[0110] The following changes to the above reagent solutions will remain within the scope and function of this invention and will have similar results to the example above. The preferred indicator in solution 1, 1,2-phenylenediamine, could be substituted with one or more of the following compounds including 1,2,3,4-tetrahydrobenzo(h)quinolone, 1,2,3,4-tetrahydrobenzo(h)quinaldine, 3-hydroxy-1,2,3,4-tetrahydrobenzo(h)quinolone, 3-hydroxy-N-methyl-1,2,3,4-tetrahydrobenzo(h)quinolone, 3-acetoxy-N-methyl-1,2,3,4-tetrahydrobenzo(h)quinolone, N-methyl-1,2,3,4-tetrahydrobenzo(h)quinolone, 1,2,3,4-tetrahydroquinoline, 1,2,3,4-tetrahydroisoquinoline hydrochloride, 7,8-benzoquinoline, 1,2,3,4-tetrahydro-3-isoquinolinecarboxylicacid hydrochloride, 1,2,3,4-tetrahydro-1-napthylamine hydrochloride, napthylamine, N,N-dialkyl-alpha-napthylamine, phenolphthalin, 2,2′-Azino-di-(3-ethylbenzthiazolinesulfonic acid), 2,2′-Azino-di-(3-ethylbenzthiazolinesulfonic acid), 2′-Azino-di-(3-ethylbenzthiazolinesulfonic acid) diammonium salt, cyanoditoly tetrazolium chloride, 3,3′-diaminobenzidine, o-dianisidine, dimethoxybenzidine, m-phenylenediamine, 3-amino-9-ethylcarbazole, 3,3′-5,5′-tetramethylbenzidine, dimethoxybenzidine, 8-hydroxyquinoline, 3-dimethylaminobenzoic acid, 5-aminosalicylic acid, and 4-chloro-1-napthol, and another indicator that is suitable for the present device is 4-aminoantipyrine in combination with one of the following compounds; p-hydroxybenzene sulfonate, p-hydroxybenzoic acid, n-ethyl-n-(2-hydroxy-3-sulfopropyl)-m-toluidine, n-ethyl-n-sulfopropyl-m-toluidine, 2-hydroxy-3,5-dichlorobenzenesulfonic acid, 3-hydroxy-2,4,6-triiodobenzoic acid, and 3-hydroxy-2,4,6-tribromobenzoic acid. In addition, some of the above indicators require a diazotizable amine in the form of sulfanilic acid, arsanilic acid, sulfanilamide, aminobenzoic acid, or other suitable amine.

[0111] The diluent (isopropanol) used in solution 2, may be substituted with water, alcohol (alcohol which can be in the form of alcohol, ethanol, propanol, methanol, pentanol, butanol, isopropanol, and other alcohols, etc. . . . ) and any other suitable solvent (methylene chloride, dichloromethane, 1,2-dichloroethane, acetone, xylene, petroleum ether, ether, chloroform, n,n-dimethylformamide, 1-chlorobutane, acetronitrile, toluene, hexane, benzene, etc. . . . ) that will solubilize the indicator so that it can be put into solution and impregnated onto the paper.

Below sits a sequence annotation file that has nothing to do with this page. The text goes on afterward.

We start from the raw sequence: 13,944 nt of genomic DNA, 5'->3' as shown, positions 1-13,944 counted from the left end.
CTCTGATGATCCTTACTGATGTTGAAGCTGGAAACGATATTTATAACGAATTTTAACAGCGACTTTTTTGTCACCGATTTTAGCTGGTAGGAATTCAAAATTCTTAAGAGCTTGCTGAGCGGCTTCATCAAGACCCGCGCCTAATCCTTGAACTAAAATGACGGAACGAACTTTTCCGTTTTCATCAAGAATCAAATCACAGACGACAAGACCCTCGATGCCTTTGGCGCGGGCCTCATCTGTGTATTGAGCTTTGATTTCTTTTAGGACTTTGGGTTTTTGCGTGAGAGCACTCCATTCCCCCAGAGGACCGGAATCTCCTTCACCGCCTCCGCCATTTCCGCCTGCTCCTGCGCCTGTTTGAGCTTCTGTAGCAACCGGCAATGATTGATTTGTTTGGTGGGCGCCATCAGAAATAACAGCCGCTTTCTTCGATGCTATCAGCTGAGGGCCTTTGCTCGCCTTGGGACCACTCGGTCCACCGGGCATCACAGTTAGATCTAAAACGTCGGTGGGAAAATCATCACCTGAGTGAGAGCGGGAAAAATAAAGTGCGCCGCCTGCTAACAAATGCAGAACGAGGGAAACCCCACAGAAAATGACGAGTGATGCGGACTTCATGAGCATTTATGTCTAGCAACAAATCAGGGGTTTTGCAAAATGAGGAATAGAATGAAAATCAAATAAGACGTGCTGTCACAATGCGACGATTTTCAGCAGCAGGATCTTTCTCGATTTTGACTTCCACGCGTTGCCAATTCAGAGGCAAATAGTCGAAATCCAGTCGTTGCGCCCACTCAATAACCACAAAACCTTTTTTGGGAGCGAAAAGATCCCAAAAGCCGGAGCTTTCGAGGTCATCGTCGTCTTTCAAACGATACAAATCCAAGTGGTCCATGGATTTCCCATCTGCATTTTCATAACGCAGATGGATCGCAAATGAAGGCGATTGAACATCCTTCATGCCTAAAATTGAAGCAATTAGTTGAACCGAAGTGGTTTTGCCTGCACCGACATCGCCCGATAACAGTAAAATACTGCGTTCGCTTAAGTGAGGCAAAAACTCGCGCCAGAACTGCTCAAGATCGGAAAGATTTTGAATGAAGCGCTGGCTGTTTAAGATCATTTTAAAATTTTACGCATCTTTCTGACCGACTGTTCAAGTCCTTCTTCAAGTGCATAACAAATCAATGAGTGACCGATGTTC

[0112] The acid buffer in solution 1, may be substituted with one or more of the following buffers: citrate, borate, borax, sodium tetraborate decahydrate, sodium perchlorate, sodium chlorate, sodium carbonate, MES (2-[N-Morpholino]ethanesulfonic acid), (Tris[hydroxymethyl]aminomethane), BIS-TRIS (bis[2-Hydroxyethyl]iminotris[hydroxymethyl]methane; 2-bis[2-Hydroxyethyl]amino-2-[hydroxymethyl-1,3-propanediol), ADA (N-[2-Acetamidol]-2-iminodiacetic acid; N-[Carbaoylmethyl]iminodiacetc acid), ACES (2-[(2-Amino-2-oxoethyl)amino]ethanesulfonic acid; N-[2-Acetamido]-2-aminoethanesulfonic acid), PIPES (PiperazineN-N′-bis[2-ethanesulfonic acid)]; 1,4-Piperzinedethanesulfoic acid), MOPSO (3-[N-Morpholinol]-2-hydroxypropanesulfonic acid), BIS-TRIS PROPANE (1,3-bis[tris(Hydroxymethyl)methylamino]propane), BES (N,N-bis[2-Hydroxyethyl]-2-aminoethaesulfonic acid; 2-bis(2-Hydroxyethyl)amino]ethanesulfonic acid), MOPS (3-[N-Morpholino]propanesulfonic acid), TES (N-tris[Hydroxymethyl]methyl-2-aminomethanesulfonic acid; 2[2-Hysroxy-1,1-bis(hydroxymethyl)-ethyl]amino)ethanesulfonic acid), HEPES (N-[2-Hydroxyethyl]piperazine-N′-[2-ethanesulfonic acid]), DIPSO (3-[N,N-bis(2-Hydroxyethyl)amino]-2-hydroxypropanesulfonic acid), TAPSO (3-[N-tris(Hydroxyethyl)methylamino]-2-hydroxypropanesulfonic acid), HEPPSO(N-[2-Hydroxythyl]piperazine-N′-[2Hydroxypropanesulfonic acid]), POPSO (Piperazine-N,N′-bis[2-hydroxypropanesulfonic acid]), EPPS(N-[2-Hydroxyethyl]piperazine-N′-[3-propanesulfonic acid), TEA (triethanolamine), TRICINE (N-tris[Hydroxymethyl]methyllycine; N-[2-Hydroxy-1-1-bis(hydroxymethyl)etyyl]glycine), BICINE (N,N-bis[2-Hydroxyethyl]glycine), TAPS(N-tris[Hydroxymethyl]methyl-3-aminopropanesulfonic acid; ([2-Hdroxy-1,1-bis(hydroxymethyl)ethyl]amino)-1-propanesulfonic acid), AMPSO (3-[(11,1-Dimethyl-2-hydroxyethyl)amino]-2-hydroxypropanesulfonic acid), CHES (2-[N-Cyclohexylamino]ethanesulfonic acid), CAPSO (3-[Cyclohexylamino]-2-hydroxy-1-propanesulfonic acid), AMP 2-Amino-2-ethyl-1-propanol, CAPS (3-[cyclohexylamino]-1-propanesulfonic acid), lactic acid, sulfuric acid, nitric acid, chromic acid, boric acid, perchloric acid, potassium hydrogen tartrate, potassium hydrogen phthalate, calcium hydroxide, phosphate, bicarbonate, sodium hydroxide, potassium hydroxide, oxalate or succinate. Other buffers with an effective pK and pH range, and capacity suitable for maintaining the sample-reagent mixture within the required parameters of the assay's reaction mechanism may be added to the above group, however acidic buffers are preferred.